Thursday, January 28, 2010


This is my go-to comfort food. If I could eat nothing else for the rest of my life I would be very happy. I even enjoy the hands-on cooking process that is necessary with this, as the constant stirring can be very theraputic after a long day at work staring at a computer screen.

I like the simplicity of having very little by way of other flavours in this, but you can add mushrooms and so on if you desire.

The recipe is adapted from Nigel Slater's Appetite which I credit for getting me interested in cooking and serves two.


200g arborio rice
75g butter
2 garlic cloves
1 white onion, finely chopped
100ml white wine
700-850ml chicken stock
75g grated parmesan cheese
salt and pepper to taste

Start by melting 50g of the butter in a large pan. When melted, add the chopped onion and the crushed garlic and cook until the onions are translucent.

Add the arborio rice to the pan and stir at a medium heat for about a minute or so.

Add in the white wine and allow to bubble, stiring constantly, for two minutes.

Now you need to add in the stock a little at a time, allowing the rice to absorb the stock in between each addition. You need to stir constantly as you don't want the rice to burn and stick to the bottom of the pan. The whole process will take about 45 minutes. The grains of rice will plump up and will be tender when you taste them. You don't want the mixture to be too soupy or too dry, it should be just verging on being spoon-food when it's done so be careful for the last couple of additions.

When the rice is cooked, remove from the heat and stir in the remaining 25g butter and the parmesan.

Add salt and ground black pepper to taste and serve (ideally with Pesto Chicken)

Friday, January 22, 2010

Brown Soda Bread

Now, I couldn't have lived in Ireland for as long as I have without developing and refining a brown soda bread recipe.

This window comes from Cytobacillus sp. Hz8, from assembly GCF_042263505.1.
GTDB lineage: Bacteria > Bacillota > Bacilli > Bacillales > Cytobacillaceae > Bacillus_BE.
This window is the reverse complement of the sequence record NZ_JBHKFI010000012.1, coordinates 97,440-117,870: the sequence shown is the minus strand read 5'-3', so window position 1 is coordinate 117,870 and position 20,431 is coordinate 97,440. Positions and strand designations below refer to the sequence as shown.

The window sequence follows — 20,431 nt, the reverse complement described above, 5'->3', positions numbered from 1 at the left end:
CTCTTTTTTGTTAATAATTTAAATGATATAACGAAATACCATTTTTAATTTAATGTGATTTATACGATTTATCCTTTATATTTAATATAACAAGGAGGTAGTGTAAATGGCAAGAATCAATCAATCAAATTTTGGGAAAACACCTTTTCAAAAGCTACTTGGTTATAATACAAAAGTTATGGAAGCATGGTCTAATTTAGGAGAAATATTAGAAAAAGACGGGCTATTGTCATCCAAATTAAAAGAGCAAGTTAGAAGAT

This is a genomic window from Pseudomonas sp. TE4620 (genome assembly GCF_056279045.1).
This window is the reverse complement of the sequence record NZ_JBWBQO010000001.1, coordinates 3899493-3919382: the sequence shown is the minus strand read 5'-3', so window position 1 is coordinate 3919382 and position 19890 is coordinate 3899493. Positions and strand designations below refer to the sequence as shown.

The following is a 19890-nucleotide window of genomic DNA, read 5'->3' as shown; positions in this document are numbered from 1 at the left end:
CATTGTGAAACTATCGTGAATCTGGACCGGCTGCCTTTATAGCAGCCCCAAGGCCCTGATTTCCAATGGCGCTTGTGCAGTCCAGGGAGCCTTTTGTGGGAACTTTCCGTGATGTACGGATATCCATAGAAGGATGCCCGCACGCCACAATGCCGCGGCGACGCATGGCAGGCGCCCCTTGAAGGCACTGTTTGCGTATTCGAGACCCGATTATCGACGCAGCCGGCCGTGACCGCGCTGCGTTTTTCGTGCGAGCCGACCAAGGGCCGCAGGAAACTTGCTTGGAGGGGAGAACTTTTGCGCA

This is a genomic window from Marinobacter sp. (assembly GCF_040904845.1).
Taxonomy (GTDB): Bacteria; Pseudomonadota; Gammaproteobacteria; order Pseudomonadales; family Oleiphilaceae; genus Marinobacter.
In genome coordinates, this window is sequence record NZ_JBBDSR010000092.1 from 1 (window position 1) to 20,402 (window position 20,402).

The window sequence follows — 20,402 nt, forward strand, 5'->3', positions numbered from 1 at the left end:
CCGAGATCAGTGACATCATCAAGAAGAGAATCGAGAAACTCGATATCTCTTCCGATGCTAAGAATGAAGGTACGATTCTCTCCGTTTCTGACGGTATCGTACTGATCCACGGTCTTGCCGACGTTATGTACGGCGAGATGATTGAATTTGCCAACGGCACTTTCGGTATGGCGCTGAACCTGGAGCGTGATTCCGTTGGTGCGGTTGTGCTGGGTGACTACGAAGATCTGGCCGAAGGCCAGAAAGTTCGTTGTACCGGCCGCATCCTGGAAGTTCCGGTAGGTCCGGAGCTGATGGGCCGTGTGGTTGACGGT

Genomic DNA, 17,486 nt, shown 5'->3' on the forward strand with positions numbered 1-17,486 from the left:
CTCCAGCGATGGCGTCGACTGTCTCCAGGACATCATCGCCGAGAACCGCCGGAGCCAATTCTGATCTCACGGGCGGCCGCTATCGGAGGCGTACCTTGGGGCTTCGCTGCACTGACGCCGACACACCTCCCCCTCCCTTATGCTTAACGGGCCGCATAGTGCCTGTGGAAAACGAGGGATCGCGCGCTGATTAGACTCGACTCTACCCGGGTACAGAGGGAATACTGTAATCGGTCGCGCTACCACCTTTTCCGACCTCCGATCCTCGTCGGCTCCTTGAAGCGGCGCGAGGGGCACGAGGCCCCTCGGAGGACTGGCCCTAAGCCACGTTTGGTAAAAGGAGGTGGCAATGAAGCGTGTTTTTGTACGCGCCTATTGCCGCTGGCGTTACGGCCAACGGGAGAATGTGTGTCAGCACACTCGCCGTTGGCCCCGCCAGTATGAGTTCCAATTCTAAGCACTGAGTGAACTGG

I am still on an ongoing quest to make the perfectly moist and green-tinged brown bread of Joe's dreams. But this recipe has garnered many compliments and is easy to whip together at 10pm when you realise there is nothing in the house for breakfast in the morning.

If you don't have buttermilk in the house (which is often the case for me) you can make a good substitute by adding 2 tsp of lemon juice to 400ml of milk.


225g plain flour
225g wholemeal flour
1tsp bicarb of soda
1 1/2 tsp salt
25g butter, softened
1 egg
350 - 400ml buttermilk

Preheat the oven to 220C.

Mix the flours, bicarb and salt together in a large mixing bowl. Add the butter and rub into the flour with your fingertips until you get a breadcrumb like texture.

In a jug, mix the egg and the buttermilk together and pour about 350ml into a well made in the centre of the flour mixture. Stir together with a wooden spoon until it comes together and forms a dough. The mixture should be soft but not sticky so add more milk or flour as necessary.

Turn the dough onto a floured work surface and gently shape into a round about 4cm deep.

Place on a baking tray and cut a deep cross in the top of the bread.

Bake in the oven for 10 minutes, then turn the temperature down to 200C and continue to bake for a further 30 mins.

The bread is done when it is a deep golden brown colour and sounds hollow when tapped on the base.